The Academy of Nutrition and Dietetics and the United States Department of Agriculture, along with other experts, suggest you keep your saturated fat intake to no more than 10 percent of daily calories (your total fat intake should supply around 20 to 35 percent of your calories). For a person who consumes 2,000 calories per day, that would be about 22 grams of saturated fat, which is the amount of saturated fat found in four ounces of cheddar cheese, two cups of ice cream, or two large cheeseburgers. Some diets, such as the DASH diet, reduce that recommended amount even further (to about seven percent of your calories); however, there doesn't appear to be any evidence that reducing your saturated fat intake to less than that amount (or eliminating it all together) would be any more or less beneficial.
If you usually eat more than the recommended 10 percent of your calories from saturated fat, it's probably worth the effort to reduce your saturated fat intake to that level, especially if you have problems with cholesterol or high blood pressure. But that's only part of your dietary plan for reducing your cardiovascular risk -- you need to replace those saturated fats with good fats and reduce your total calorie intake if you are overweight or obese.
Eating too much saturated fat appears to elevate your levels of LDL cholesterol (the bad kind) and may lead to a pro-inflammatory state, both of which increase your risk of cardiovascular disease. Reducing the excess saturated fats should reduce those risks, but that may not happen if you replace the saturated fats with refined carbohydrates (white bread, pasta, sugar, high fructose corn syrup, etc).
If you replace the excess saturated fats with polyunsaturated fats or monounsaturated fatty acids (the good fats found in fish, nuts, seeds, legumes, canola and olive oils), you probably will reduce your risk of cardiovascular disease because the good fats reduce elevated LDL cholesterol levels and reduce inflammation. Increasing your intake of polyunsaturated fats may also help to reduce elevated blood pressure; however, those good fats don't appear to have much of an affect on insulin sensitivity, which is a risk factor for both cardiovascular disease and diabetes.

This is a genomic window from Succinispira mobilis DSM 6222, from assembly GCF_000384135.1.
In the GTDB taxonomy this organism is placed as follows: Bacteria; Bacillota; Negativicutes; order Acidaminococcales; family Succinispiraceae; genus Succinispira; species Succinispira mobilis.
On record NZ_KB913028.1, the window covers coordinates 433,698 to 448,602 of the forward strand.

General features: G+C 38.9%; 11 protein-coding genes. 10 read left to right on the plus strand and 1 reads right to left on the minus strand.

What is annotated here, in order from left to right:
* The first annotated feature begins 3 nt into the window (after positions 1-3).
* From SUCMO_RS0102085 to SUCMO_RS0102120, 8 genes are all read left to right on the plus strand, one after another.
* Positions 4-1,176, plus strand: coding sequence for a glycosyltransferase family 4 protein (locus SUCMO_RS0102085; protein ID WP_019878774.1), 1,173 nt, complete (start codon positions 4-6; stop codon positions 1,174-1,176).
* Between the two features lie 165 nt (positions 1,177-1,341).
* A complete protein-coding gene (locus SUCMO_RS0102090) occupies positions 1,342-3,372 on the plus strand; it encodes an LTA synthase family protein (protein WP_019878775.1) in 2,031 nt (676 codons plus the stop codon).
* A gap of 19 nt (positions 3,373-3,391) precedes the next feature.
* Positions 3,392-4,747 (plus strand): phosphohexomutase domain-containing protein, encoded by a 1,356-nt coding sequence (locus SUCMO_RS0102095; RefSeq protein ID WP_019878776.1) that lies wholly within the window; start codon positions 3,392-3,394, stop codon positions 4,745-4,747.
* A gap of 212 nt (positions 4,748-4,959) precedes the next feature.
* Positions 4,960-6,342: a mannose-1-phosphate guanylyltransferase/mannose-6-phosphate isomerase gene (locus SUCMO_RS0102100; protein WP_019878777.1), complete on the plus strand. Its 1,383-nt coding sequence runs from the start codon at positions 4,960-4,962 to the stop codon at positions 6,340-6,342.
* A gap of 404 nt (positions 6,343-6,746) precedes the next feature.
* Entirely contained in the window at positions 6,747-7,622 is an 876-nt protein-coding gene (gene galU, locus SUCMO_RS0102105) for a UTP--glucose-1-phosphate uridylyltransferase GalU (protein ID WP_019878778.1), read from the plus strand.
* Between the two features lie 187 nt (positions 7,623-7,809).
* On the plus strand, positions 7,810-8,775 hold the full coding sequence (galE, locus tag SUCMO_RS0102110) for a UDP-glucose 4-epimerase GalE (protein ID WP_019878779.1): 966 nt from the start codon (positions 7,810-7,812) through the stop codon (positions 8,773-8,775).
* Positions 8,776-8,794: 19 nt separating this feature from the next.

Don't replace the excess saturated fats with artificial trans-fats. They're often found in stick margarine, shortening, and foods made with partially hydrogenated oils. Trans-fats appear to increase your risk of cardiovascular disease, probably even more than saturated fats. You might be able to find fully hydrogenated oils, which may be better than partially hydrogenated oils, but they're not too common.
Your saturated (and total) fat intake isn't the only part of your diet that effects your heart health. Overweight and obesity are also risk factors for cardiovascular disease -- losing weight may also help to reduce high blood pressure and improve your cholesterol. It's important to eat a balanced diet that includes lean proteins, healthy fats, plenty of fruits and vegetables, whole grains, and low or non-fat dairy products.
Academy of Nutrition and Dietetics Evidence Analysis Library. "What is the relation between LDL-Cholesterol and replacing dietary saturated fatty acids with MUFAs and PUFAs in patients with disorders of lipid metabolism?" Accessed February 1, 2011.
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Mozaffarian D, Micha R, Wallace S. "Effects on coronary heart disease of increasing polyunsaturated fat in place of saturated fat: a systematic review and meta-analysis of randomized controlled trials." PLoS Med. 2010 Mar 23;7(3):e1000252. Siri-Tarino PW, Sun Q, Hu FB, Krauss RM. "Saturated fat, carbohydrate, and cardiovascular disease." Am J Clin Nutr. 2010 Mar;91(3):502-9.
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